The final payoff that Hellman identifies from her analysis is how to make sense of cases, including the recent cases of Lawrence v. Texas and Obergefell v. Hodges, that combine equal protection and due process analyses. Here, I find Hellman’s approach illuminating. As she explains, a comparative view of the wrong of discrimination treats equal protection as requiring a comparative analysis, while due process requires a noncomparative analysis. In Skinner v. Oklahoma, for example, the comparative view treats procreative capacity as a fundamental interest that requires strict scrutiny if it is differentially burdened, but not simply because it is burdened. By contrast, on a noncomparative view of discrimination, both equal protection and due process require noncomparative analysis. On this view, the problem in Skinner is the noncomparative burden, apart from how others are treated. Similarly, the undifferentiated emphasis on “dignity” in some recent Supreme Court cases is problematic on the comparative view of discrimination, because the term might encompass either a comparative right (to be treated with respect in a nondemeaning way) or a noncomparative right (to have control of one’s own destiny including one’s sexual autonomy). But this lack of differentiation is not problematic on the noncomparative view, because both the Equal Protection and Due Process Clauses focus on whether the claimant has an independent entitlement to be treated in a particular way. On the noncomparative view, Hellman explains, the fact that some are burdened and others are not “may make the underlying rights deprivation salient but it isn’t what makes it wrong.” In the recent Obergefell opinion, for example, although the court refers to both equal protection and due process analysis, its references to equal protection are largely in service of identifying the important liberty interest at stake when gay citizens are denied the right to marry.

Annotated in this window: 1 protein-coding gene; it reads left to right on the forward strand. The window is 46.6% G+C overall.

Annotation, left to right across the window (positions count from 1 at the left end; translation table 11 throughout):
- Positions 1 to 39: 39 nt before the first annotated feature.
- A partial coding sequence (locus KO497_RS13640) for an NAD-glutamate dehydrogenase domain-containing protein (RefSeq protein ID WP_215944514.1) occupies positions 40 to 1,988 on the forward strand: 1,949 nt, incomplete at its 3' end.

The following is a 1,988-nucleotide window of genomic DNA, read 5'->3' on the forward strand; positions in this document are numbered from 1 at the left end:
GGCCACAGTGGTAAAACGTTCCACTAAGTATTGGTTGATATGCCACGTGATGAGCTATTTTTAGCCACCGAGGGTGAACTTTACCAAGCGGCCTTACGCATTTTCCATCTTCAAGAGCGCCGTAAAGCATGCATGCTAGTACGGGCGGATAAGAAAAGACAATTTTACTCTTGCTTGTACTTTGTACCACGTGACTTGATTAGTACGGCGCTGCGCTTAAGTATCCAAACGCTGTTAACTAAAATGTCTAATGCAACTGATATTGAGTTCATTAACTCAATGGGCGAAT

Although I largely agree with this analysis, conceiving of a noncomparative right as creating an “independent entitlement” can be misleading for reasons already noted. A noncomparative right does not invariably create an unconditional entitlement. Rather, the entitlement is sometimes conditional, especially when the decision maker has discretion whether to provide the benefit (or alleviate the burden) in question. For example, statutes burdening the fundamental interest in a meaningful appeal of a state criminal conviction can be understood as problematic for noncomparative reasons without assuming that there is a constitutional right to such an appeal. The wrong is still noncomparative if the injustice of conditioning an appeal on the ability to pay a fee does not depend on how others are treated. On this view, such a fee requirement is akin to a requirement that forbids all defendants, rich or poor, from furnishing a trial transcript to the appellate court. Thus, the noncomparative view espoused by Justice Harlan in equal protection-fundamental interest cases could apply even in cases where the interest at issue is constitutionally optional. Similarly, state governments are free to decide to get out of the business of recognizing marriages entirely, leaving “marriage” as a religious rather than secular, civil law category. In that sense, the right to marry is constitutionally optional. But once the state recognizes marriage and permits significant social, legal, and economic benefits to flow to married persons, it has a noncomparative duty not to deny that status to persons unless it has a very weighty reason to do so.